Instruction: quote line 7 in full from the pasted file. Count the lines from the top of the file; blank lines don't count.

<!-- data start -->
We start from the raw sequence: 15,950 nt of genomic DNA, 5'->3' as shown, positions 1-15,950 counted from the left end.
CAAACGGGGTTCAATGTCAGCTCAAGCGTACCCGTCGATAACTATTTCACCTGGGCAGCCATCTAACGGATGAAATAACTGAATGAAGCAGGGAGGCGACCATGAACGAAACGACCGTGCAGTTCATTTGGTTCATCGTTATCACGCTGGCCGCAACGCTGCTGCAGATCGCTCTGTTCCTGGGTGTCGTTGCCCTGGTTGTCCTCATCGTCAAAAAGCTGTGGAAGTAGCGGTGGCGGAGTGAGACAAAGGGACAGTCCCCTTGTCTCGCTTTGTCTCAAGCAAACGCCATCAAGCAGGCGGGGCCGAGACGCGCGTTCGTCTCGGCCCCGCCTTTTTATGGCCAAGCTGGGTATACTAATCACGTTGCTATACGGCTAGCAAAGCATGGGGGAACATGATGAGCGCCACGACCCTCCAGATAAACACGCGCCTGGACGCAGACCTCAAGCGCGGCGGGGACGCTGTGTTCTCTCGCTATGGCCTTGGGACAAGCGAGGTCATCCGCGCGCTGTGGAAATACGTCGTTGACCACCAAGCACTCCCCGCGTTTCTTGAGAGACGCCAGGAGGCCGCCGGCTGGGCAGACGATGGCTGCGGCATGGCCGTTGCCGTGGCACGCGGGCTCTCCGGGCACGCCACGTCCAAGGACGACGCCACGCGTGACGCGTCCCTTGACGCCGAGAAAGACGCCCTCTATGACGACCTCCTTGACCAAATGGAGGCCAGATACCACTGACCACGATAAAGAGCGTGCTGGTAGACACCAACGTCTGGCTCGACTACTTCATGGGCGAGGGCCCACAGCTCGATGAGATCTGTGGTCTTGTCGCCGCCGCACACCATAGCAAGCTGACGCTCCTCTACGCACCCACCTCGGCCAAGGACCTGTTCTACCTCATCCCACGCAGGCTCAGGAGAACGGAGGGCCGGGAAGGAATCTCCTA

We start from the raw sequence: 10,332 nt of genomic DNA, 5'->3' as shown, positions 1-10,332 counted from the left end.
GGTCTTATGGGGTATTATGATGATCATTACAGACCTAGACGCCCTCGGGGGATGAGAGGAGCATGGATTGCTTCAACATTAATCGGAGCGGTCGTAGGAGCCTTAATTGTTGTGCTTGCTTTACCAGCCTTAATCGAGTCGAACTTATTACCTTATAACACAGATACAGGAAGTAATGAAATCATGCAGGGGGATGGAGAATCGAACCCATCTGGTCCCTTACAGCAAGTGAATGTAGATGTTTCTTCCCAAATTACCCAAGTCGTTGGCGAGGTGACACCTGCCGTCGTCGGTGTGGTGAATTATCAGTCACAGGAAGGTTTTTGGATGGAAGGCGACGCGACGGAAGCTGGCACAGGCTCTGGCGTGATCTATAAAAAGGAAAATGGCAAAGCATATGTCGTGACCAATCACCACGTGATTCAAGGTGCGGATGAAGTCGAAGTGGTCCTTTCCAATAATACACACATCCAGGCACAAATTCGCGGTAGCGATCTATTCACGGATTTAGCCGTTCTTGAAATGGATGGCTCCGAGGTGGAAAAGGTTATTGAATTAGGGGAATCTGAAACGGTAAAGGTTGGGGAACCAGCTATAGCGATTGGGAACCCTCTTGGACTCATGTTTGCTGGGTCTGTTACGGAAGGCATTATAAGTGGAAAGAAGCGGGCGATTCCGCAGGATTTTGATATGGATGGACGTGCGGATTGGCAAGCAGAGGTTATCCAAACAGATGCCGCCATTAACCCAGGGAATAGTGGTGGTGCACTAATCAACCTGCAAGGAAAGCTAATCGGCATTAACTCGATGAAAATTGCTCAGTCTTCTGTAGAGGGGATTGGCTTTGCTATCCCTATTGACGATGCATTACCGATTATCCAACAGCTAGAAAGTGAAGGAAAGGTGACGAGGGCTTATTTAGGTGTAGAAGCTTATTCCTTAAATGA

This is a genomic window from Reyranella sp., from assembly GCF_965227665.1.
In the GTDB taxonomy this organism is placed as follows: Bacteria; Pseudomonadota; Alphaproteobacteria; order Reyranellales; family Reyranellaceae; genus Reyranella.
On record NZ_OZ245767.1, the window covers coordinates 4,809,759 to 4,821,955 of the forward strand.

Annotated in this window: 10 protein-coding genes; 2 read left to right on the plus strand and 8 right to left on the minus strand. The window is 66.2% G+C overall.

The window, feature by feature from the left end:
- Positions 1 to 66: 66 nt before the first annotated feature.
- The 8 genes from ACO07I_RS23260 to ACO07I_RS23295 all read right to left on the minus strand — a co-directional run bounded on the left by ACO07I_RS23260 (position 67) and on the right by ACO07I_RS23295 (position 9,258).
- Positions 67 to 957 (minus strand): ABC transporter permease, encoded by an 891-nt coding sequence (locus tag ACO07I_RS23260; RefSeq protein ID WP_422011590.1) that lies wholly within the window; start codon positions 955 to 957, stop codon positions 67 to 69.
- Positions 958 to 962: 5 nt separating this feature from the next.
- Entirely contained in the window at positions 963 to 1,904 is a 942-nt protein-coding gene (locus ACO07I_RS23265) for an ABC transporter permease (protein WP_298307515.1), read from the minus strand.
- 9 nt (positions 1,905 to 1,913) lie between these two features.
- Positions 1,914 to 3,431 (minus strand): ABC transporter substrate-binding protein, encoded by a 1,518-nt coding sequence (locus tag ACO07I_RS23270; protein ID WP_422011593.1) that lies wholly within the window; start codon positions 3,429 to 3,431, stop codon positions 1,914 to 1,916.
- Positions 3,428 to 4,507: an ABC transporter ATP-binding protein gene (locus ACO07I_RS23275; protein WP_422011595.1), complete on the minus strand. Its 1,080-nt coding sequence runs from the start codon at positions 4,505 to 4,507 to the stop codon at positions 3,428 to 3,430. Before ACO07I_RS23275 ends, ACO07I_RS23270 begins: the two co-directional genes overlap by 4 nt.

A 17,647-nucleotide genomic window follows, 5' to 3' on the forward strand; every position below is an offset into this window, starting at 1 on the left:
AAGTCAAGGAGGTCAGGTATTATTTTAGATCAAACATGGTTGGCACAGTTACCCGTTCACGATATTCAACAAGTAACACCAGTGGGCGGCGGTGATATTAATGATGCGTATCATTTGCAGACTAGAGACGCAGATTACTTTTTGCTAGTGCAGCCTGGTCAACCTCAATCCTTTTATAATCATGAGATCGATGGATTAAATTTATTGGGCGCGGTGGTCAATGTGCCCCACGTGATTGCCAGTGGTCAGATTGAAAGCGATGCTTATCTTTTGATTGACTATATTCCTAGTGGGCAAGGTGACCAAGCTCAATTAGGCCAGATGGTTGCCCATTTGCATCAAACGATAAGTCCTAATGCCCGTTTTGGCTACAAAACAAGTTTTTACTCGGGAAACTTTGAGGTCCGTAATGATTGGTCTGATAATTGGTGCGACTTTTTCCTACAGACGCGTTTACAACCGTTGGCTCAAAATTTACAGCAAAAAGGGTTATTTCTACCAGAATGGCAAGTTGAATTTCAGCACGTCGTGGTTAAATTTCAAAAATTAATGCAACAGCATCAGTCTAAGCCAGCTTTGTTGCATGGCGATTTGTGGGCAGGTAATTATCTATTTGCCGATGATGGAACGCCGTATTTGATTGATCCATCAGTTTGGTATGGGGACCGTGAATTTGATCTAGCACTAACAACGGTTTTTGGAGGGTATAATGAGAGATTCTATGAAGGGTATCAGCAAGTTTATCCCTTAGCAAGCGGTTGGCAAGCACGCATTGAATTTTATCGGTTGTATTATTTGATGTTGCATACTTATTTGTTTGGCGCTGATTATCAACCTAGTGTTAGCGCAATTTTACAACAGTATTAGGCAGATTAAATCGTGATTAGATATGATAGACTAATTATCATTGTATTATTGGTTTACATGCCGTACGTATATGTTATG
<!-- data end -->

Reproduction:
On record NZ_OZ245767.1, the window covers coordinates 4,809,759 to 4,821,955 of the forward strand.